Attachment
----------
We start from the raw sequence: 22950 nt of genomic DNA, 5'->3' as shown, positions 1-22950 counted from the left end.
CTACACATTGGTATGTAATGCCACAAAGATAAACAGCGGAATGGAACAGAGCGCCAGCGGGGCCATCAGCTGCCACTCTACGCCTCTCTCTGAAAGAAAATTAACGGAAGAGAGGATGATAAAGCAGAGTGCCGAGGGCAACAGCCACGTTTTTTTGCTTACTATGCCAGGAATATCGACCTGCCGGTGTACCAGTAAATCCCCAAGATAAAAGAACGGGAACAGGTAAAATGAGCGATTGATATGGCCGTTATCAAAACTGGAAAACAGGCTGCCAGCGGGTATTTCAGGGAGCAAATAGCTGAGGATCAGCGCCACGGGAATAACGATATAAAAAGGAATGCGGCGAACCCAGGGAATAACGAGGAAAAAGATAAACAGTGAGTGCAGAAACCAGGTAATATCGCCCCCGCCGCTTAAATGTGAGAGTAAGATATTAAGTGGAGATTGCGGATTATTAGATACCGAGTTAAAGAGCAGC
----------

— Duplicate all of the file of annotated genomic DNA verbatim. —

We start from the raw sequence: 22950 nt of genomic DNA, 5'->3' as shown, positions 1-22950 counted from the left end.
CTACACATTGGTATGTAATGCCACAAAGATAAACAGCGGAATGGAACAGAGCGCCAGCGGGGCCATCAGCTGCCACTCTACGCCTCTCTCTGAAAGAAAATTAACGGAAGAGAGGATGATAAAGCAGAGTGCCGAGGGCAACAGCCACGTTTTTTTGCTTACTATGCCAGGAATATCGACCTGCCGGTGTACCAGTAAATCCCCAAGATAAAAGAACGGGAACAGGTAAAATGAGCGATTGATATGGCCGTTATCAAAACTGGAAAACAGGCTGCCAGCGGGTATTTCAGGGAGCAAATAGCTGAGGATCAGCGCCACGGGAATAACGATATAAAAAGGAATGCGGCGAACCCAGGGAATAACGAGGAAAAAGATAAACAGTGAGTGCAGAAACCAGGTAATATCGCCCCCGCCGCTTAAATGTGAGAGTAAGATATTAAGTGGAGATTGCGGATTATTAGATACCGAGTTAAAGAGCAGC